Could NASCAR Benefit from a Formula 1: Drive to Survive Style Documentary?

One of the fastest-growing sports in North America is Formula 1 Racing. Once considered niche to North American audiences, F1 has surged in popularity in the last two years. Why is the sport so much more popular in Canada and the United States? The Netflix document Formula 1: Drive to Survive. We believe, along with more NASCAR bets and lines available in North America, a behind-the-scenes show similar to Drive to Survive is possibly the best way to grow the sport’s appeal.


What Drive to Survive has Done for F1 in North America

For decades F1 was a relatively niche sport in North America. Its early Sunday time slot for the majority of races did not appeal to many viewers except the diehard fans. The races in the Americas would draw in more viewers – but it still drew in fewer viewers than many other sports.

In 2021, everything has changed. The F1 is consistently setting new highs for viewers per race and for the first time in the sport’s history in the United States drawing in over one million viewers. For many races, viewership is up over 50% compared to 2019 and 2020.

Many give credit to Drive to Survive for the increase. The show turned casual viewers into more dedicated ones, while simultaneously bringing into an entirely new class of viewers. The behind-the-scenes and attention to detail of the show make people invested in F1 Racing in different ways. It makes it more than just about the cars. It makes it about the drivers, the drama, and everything that goes on into a race weekend.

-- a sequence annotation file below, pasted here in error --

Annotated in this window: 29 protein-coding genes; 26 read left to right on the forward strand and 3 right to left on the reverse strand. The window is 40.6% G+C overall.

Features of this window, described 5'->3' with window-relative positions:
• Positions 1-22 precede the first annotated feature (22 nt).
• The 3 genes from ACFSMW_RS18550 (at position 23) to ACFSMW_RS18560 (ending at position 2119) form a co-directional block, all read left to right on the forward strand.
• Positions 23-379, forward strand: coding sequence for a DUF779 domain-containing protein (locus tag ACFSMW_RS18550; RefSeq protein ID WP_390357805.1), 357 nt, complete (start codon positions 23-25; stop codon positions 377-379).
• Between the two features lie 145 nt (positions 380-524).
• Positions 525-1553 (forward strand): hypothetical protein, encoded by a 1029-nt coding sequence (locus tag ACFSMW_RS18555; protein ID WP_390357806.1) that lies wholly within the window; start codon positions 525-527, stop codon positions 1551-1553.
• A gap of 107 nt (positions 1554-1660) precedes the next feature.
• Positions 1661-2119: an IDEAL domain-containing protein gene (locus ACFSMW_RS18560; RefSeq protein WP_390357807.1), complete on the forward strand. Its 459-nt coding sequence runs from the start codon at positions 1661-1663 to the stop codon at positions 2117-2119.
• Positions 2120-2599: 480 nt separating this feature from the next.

Could a Similar Show Help NASCAR?  

NASCAR on average draws in double to triple the viewers of F1 Racing. In 2019, the majority of NASCAR races drew in an audience between two and three million viewers. The sport’s premier event – the Daytona 500 reached a peak audience of 9.17 million viewers.

The question is, could you convert some of the viewers who watch only the Daytona 500 – and the odd other race throughout the season – into consistent watchers of the sport? Well, you could attempt to do a similar behind-the-scenes show that deals with the drivers, arising conflicts, and the dynamics of the team. If done right it could even help the sport reach audiences who never had an interest in NASCAR.  

Producing the program likely would not cost NASCAR very much – if anything at all. Everything for the program is there – they just need to allow access to a camera crew and production team.


“NASCAR Quaker State 400 – Kentucky Speedway – 7/9/2016” by rbatina is licensed under CC BY-NC-ND 2.0

NASCAR attempted to make a show in a similar vein in 2017. The show – Road to Race Day – followed Hendrick Motorsports. It gave viewers “unrivalled access to the intense and unique world of Hendrick Motorsports, NASCAR’s winningest team.” The show lasted only one season.

You can blame its short run on where it was broadcast. The 12 episodes of the show were broadcasted/streamed on internet television service go90. If you do not remember go90 – it was a short-lived streaming service from Verizon with a “mobile-first” focus on content. It barely lasted three years before Verizon sold off what they could to cover the $1.2 billion they invested in content.

Since the failures were due to the service and not the program – which currently holds an 8.2 rating on IMDB – you could take another swing at it (you could call Road to Race Day a foul ball). Maybe switch the model – or blend the two programs to create something fresh. Who knows, but with the 2021 NASCAR season nearly over, now is the time to make a plan and get ready to follow the behind-the-scenes of the 2022 season.